top of page
  • Writer's pictureKatie Frantz

Simple Kids Chore Routine

Do you feel your kids contribute significantly to the daily maintenance of your home? 

Most families would say, “Not really.” Some may even feel that it’s not their kids responsibility to contribute in that way.

Whatever you believe, there is a way to have your kids greatly contribute to your home, all while allowing them plenty of freedom and fun!

We do this by incorporating a simple daily chore system in our home.

Chores are daily maintenance tasks we do to keep our homes clean and tidy. They include tasks like wiping counter-tops, loading the dishwasher, sweeping the kitchen floor or taking out the garbage.

Often families try to create a chore chart or routine for their family, but after some time, parents often find the chore routine falls by the wayside and is so inconsistently followed that the chore chart becomes obsolete.

What’s the key to creating a working chore routine for families? 

The answer is keeping it super simple and basic. 

If you Pinterest chore charts, you will find a plethora of options from color coded systems, assigned chores on certain days, to cleaning in “zones.”

The truth is, every family will do chores based on their own preferences and what they require to keep their home running. If you live on a farm or in the city, have animals or have multiple kids or not, the chore system each family creates will look different from each other…and that’s good news!

The moment we stop trying to mimic other families chore charts and begin creating a simple one that works for our family; is the moment we’ve developed a chore routine that will be far more consistent and successful than any chore routines we’ve tried in the past.

Remember, home organization is personal. It must work for you and your family, and since we all live differently, we must learn to create personalized systems in our homes that are different from others.

It’s what works best!

So, for this week, Challenge your Family to Create a Simple Morning and Evening Chore Routine!

When we create a successful daily chore system in our home, we must follow a few essential rules:

1) Chores should not last longer than 5-10 mins. 2) Keep it to one chore in the morning and one chore in the evening per child (make a rotation chart to switch chores up, especially if you have multiple kids). 3) Pair chores to kids ages (make sure the chore is something the child can do). 4) Observe and assist the first week, but let them do it by themselves the second week with pointers as they practice. 5) Make it a natural part of your day. After breakfast and dinner are great times to do their daily chore. 6) Have a “big chores” family day on Saturday (or any day that works best for your family) where major chores like cleaning bathrooms, vacuuming all the floors, dusting and so on are completed. These chores can usually be completed in an hour when everyone participates.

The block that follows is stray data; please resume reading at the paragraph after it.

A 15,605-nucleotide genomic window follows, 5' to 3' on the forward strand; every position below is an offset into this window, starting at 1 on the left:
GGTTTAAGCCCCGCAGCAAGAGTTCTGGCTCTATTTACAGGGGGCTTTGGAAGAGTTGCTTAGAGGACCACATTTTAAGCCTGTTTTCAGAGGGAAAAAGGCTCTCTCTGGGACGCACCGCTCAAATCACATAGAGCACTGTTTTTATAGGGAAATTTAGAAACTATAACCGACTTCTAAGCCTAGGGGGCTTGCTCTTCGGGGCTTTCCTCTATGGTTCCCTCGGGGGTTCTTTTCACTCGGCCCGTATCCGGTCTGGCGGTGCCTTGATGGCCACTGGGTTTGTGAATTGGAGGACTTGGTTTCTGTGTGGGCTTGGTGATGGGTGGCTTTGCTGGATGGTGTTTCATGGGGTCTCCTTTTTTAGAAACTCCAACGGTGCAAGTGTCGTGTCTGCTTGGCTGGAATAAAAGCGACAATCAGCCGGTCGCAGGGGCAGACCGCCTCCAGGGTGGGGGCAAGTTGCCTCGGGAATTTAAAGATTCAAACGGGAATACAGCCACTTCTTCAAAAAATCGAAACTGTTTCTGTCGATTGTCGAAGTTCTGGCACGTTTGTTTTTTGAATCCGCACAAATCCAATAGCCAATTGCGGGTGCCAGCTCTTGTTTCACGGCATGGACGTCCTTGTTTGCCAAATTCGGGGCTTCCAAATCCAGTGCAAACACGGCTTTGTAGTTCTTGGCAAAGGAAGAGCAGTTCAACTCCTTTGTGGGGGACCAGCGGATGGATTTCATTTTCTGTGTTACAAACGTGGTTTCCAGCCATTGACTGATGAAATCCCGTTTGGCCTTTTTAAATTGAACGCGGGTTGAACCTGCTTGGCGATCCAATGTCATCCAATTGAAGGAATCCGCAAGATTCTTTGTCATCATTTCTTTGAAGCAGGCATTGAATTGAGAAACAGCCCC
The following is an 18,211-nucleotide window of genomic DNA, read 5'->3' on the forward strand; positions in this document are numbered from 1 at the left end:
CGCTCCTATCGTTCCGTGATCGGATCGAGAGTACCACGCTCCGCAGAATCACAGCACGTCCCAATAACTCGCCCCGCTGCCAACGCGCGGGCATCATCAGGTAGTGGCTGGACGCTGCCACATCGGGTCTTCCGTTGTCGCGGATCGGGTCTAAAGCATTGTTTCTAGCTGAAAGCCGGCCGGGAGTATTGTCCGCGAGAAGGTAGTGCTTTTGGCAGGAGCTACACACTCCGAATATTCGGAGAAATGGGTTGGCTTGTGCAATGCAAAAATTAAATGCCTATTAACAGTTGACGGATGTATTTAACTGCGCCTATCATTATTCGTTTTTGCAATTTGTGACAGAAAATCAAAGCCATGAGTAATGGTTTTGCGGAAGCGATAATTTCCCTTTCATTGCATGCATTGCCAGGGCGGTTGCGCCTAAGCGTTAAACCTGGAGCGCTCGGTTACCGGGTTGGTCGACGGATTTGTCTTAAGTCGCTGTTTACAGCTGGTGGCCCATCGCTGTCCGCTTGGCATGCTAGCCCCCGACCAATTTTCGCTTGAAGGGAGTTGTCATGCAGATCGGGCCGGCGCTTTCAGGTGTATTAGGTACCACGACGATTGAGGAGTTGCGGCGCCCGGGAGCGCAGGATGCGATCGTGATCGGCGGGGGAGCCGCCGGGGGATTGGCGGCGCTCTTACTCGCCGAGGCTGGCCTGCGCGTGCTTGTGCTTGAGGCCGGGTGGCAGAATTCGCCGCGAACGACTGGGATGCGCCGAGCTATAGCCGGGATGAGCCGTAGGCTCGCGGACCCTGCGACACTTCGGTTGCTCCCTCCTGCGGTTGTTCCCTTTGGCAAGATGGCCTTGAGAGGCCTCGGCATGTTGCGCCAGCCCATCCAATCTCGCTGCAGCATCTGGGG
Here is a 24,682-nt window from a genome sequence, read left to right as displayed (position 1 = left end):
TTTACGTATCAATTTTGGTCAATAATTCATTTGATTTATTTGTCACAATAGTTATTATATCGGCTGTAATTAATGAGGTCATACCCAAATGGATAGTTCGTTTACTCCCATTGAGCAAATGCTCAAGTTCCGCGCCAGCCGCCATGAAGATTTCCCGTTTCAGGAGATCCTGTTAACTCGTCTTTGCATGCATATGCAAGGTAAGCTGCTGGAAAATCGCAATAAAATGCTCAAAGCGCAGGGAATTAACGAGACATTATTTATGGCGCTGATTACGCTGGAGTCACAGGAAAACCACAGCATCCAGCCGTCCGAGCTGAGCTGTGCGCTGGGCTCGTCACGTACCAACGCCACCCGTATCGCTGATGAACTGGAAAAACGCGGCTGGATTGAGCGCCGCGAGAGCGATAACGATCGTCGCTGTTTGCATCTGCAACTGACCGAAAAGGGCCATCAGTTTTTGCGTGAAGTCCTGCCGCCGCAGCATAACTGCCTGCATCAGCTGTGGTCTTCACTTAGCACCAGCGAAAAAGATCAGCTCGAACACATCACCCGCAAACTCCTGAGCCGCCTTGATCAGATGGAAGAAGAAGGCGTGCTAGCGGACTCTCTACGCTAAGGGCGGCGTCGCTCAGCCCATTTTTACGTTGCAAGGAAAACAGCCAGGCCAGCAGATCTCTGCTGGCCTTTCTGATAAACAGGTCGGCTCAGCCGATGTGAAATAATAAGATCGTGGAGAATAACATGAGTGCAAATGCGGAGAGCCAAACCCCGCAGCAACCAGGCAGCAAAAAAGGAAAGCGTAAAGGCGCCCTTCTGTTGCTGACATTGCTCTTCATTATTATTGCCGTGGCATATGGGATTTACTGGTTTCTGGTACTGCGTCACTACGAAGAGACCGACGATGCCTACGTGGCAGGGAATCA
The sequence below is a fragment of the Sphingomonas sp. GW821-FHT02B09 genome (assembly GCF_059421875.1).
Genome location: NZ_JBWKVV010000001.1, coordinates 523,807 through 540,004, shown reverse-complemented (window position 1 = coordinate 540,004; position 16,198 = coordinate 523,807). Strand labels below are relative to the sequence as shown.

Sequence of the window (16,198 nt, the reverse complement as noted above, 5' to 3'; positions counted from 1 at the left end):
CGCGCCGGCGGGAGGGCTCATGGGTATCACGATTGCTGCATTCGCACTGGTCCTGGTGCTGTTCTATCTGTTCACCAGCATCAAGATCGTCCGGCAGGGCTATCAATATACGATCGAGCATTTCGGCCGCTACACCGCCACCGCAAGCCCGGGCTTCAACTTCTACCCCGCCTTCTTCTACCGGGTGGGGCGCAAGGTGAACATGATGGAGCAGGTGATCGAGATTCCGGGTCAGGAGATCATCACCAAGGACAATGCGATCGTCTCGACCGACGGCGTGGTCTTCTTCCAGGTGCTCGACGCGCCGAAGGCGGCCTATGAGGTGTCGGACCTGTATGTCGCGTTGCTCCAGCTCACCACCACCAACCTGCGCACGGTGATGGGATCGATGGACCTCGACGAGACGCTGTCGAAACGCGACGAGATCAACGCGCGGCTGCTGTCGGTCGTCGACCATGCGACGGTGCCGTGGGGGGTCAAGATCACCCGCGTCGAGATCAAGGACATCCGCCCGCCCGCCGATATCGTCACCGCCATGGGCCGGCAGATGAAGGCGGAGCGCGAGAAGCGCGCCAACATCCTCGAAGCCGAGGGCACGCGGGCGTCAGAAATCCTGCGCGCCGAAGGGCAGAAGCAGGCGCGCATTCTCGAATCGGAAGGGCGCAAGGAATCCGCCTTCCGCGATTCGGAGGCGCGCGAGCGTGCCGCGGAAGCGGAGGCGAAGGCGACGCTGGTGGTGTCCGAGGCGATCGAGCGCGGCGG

You’ll find the most success and consistency in your family’s chore routine if you keep it as simple as possible and make it fun! Pump up some music. Make it a challenge. Give appropriate rewards and plenty of positive affirmations.

*Check out the simple chore rotation system my kids use as an example of what your family can create. (Pictured Below)



As a side note: My kids ages range from 4 to 11 years old. My older kids no longer need help or assistance with the variety of chores they are given. They have learned how to do them and only occasionally need pointers or assistance. On the other hand, our 4 year old must have a parent with her to help her and show her what to do. Given time and maturity, she too will no longer need help.

We also keep our morning and evening chore the same, so if they have “load dishwasher” as a chore, they are required to load the dishwasher in the morning and evening. Saturday, they are asked to complete their daily chore, like “load dishwasher” and then complete their ‘major chore’ like “cleaning the bathrooms.”

Make a simple chart and hang it up where it is visible and easy for kids to rotate. Our family rotates the chart once a week on Sundays and move the chart one slot over clock-wise.

There may be whining and plenty of challenges when starting up a new family chore system, but don’t give up! Keep consistent and encourage your family members to understand that to live in your family and home, we must all work together to take good care of each other and our home.


When kids feel valued and appreciated for their efforts, the whining will improve and their confidence boosted!

Your kids are not only amazing contributors to your family and home, but they are ready to learn these valuable life skills that will help them their whole life.


Let’s give them that gift. The gift of learning, contribution and responsibility.

-Katie

bottom of page